Enumeratees are adapters between Enumerators and Iteratees. They allow, for example, type transformation or filtering. The filter Enumeratee makes sure input will only be used when the input matches the criteria, which in this case is the message for the correct chat room for a particular stream / client connection. EventSource provides a transforming Enumeratee for wrapping chunks as Server Sent Events.

In the chatFeed function we have a chain of Enumerator and two Enumeratees: chatOut &> filter(room) &> EventSource(), which results in a composed Enumerator. We pass this composed Enumerator into, which internally connects the Enumerator with a simple Iteratee. This simple Iteratee does not hold intermediate state; it only does something for each input item: deliver it as a chunk of bytes to the client over the open HTTP connection.

Let's visualize this:


A message is pushed into the chatChannel and distributed to all attached Iteratees (wrapped by the filter Enumeratee and the EventSource). The message is then sent to the client as a Server Sent Event, but only if the filter predicate evaluates to true.

AngularJS Client

I wrote an initial version using jQuery to manipulate the DOM. It worked fine, just getting there wasn't really that much fun. I would have liked the expressive greatness of templates in Play, but without having to reload the page every time the model changes.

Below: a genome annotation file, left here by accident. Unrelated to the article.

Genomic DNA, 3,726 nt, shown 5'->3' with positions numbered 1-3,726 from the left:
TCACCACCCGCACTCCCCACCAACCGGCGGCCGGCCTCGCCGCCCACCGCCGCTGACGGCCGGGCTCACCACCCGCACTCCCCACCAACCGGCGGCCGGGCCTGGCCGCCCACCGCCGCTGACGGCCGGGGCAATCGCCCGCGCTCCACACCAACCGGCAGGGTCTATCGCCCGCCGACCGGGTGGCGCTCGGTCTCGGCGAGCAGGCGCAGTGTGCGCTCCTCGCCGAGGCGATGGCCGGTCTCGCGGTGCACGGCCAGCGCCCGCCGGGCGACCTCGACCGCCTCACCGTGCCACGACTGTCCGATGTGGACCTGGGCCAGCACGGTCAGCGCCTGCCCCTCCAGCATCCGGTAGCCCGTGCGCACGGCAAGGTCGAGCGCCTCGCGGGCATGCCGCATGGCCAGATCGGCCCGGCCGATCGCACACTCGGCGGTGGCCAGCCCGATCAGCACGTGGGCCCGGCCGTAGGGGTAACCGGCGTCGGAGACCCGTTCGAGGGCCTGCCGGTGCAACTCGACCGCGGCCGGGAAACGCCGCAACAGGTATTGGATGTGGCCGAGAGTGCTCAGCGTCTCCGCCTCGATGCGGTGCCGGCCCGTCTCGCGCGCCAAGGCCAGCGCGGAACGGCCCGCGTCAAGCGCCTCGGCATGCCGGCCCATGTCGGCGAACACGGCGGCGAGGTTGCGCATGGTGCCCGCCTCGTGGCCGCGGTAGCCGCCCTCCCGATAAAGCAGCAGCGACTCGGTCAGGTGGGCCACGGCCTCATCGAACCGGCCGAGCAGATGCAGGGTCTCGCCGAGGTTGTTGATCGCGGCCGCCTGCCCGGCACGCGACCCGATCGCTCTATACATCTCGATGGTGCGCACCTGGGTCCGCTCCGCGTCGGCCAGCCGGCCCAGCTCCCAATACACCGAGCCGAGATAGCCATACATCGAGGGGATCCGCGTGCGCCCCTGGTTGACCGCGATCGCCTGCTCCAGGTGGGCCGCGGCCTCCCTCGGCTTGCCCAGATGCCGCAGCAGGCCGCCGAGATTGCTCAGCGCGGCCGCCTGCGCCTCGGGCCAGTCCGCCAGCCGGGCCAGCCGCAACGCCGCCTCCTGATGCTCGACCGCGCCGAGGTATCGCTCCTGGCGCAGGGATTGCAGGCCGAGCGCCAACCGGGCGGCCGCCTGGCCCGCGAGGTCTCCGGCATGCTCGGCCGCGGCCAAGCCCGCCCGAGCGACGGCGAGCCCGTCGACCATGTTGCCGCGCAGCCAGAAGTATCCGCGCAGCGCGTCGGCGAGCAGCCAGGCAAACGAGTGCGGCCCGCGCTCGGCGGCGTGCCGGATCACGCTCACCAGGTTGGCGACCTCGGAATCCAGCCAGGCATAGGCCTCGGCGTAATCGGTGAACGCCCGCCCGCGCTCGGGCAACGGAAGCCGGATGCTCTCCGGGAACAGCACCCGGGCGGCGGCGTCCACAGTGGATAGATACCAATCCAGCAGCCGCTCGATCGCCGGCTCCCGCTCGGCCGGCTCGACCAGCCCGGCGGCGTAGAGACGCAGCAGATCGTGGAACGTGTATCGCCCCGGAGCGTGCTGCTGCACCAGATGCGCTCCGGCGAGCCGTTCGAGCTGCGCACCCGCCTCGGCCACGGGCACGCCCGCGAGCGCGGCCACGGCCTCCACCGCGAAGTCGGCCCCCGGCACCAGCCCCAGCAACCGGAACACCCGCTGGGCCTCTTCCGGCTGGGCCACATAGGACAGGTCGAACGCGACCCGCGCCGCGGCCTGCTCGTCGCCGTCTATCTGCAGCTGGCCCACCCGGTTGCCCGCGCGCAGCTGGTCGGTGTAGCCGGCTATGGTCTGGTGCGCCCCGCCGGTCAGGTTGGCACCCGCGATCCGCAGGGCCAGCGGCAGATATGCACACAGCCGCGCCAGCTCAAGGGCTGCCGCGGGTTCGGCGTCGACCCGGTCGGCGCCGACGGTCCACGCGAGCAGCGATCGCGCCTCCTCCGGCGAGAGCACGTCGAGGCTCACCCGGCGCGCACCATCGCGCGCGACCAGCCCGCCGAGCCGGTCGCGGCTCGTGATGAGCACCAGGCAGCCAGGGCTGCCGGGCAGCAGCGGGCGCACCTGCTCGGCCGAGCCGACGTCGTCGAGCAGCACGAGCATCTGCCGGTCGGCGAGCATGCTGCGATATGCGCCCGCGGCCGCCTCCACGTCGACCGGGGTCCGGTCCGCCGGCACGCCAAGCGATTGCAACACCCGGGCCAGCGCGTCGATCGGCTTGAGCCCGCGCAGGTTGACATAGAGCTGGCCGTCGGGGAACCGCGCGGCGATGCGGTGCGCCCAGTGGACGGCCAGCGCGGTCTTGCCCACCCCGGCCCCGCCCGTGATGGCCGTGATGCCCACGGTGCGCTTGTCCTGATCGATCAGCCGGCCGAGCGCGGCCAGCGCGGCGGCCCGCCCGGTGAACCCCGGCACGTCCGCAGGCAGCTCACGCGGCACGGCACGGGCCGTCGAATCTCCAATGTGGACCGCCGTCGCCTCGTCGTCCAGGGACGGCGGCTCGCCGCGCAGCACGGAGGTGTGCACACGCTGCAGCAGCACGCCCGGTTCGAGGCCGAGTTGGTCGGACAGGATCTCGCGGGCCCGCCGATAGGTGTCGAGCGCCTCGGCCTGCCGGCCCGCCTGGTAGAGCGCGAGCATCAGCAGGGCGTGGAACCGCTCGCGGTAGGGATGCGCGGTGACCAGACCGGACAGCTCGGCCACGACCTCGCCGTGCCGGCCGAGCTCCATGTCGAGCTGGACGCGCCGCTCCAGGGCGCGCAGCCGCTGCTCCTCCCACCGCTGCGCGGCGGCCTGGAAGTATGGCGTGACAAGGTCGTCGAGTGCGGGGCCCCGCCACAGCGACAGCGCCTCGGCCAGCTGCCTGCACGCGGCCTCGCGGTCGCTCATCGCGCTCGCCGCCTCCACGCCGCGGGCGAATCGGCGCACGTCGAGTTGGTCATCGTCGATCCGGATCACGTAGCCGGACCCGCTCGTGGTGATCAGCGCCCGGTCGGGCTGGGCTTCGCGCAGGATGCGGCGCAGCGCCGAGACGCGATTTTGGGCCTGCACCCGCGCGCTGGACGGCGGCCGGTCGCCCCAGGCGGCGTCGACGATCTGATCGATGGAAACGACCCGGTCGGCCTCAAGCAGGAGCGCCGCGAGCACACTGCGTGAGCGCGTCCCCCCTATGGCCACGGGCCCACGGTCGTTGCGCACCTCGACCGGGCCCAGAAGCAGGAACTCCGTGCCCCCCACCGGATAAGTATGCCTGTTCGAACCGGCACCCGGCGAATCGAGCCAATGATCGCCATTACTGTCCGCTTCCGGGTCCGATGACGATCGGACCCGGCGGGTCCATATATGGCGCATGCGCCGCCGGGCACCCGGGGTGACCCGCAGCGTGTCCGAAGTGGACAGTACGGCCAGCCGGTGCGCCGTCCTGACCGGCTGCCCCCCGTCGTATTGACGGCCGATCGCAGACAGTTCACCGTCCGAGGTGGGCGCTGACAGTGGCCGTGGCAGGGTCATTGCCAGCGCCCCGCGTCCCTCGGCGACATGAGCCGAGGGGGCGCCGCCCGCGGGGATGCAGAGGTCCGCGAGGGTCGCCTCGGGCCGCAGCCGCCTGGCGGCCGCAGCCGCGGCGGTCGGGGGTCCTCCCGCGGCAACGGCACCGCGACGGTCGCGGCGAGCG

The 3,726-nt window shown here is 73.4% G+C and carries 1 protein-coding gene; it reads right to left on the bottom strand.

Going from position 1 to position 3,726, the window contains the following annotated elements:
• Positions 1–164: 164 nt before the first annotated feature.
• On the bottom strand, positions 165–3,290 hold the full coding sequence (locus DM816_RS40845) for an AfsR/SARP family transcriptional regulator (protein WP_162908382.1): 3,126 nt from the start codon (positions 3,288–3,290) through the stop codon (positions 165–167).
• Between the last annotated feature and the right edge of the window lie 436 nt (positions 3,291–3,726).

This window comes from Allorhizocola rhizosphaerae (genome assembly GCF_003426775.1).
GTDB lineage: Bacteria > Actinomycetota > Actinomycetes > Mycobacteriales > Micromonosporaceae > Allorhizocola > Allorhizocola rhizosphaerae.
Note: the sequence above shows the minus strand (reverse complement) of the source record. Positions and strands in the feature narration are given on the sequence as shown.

Last week I started learning AngularJS, so I thought I'd give it a try. Not only is the resulting code more than 30% smaller, it also is a real pleasure to work with. Dynamic views are written in an extended HTML vocabulary which attaches elements on the page to the $scope, which can be seen as the ViewModel of the application. The views are then automatically updated when the associated data changes.

{% codeblock AngularJS Chat View lang:html index.scala.html %}

<div ng-controller="ChatCtrl">
    <div id="header">
        Your Name: <input type="text" name="user" id="userField" value="John Doe" 
          ng-model="user" />
        <select ng-model="currentRoom" ng-change="setCurrentRoom(currentRoom)" 
          ng-options=" for r in rooms"></select>

    <div id="chat">
        <div class="{{msg.who}} msg" ng-repeat="msg in msgs | limitTo:-10"
        ng-class="msg.user !== user ? 'others' : ''"
        data-ng-show="hidden == false" data-ng-hide="hidden == true"
            <strong>{{msg.user}} says: </strong>{{msg.text}}<br/>

    <div id="footer">
        <form ng-submit="submitMsg()">
            Say something: <input type="text" name="chat" id="textField" 
              ng-model="inputText" />
            <input type="button" id="saySomething" value="Submit" 
              ng-click="submitMsg()" />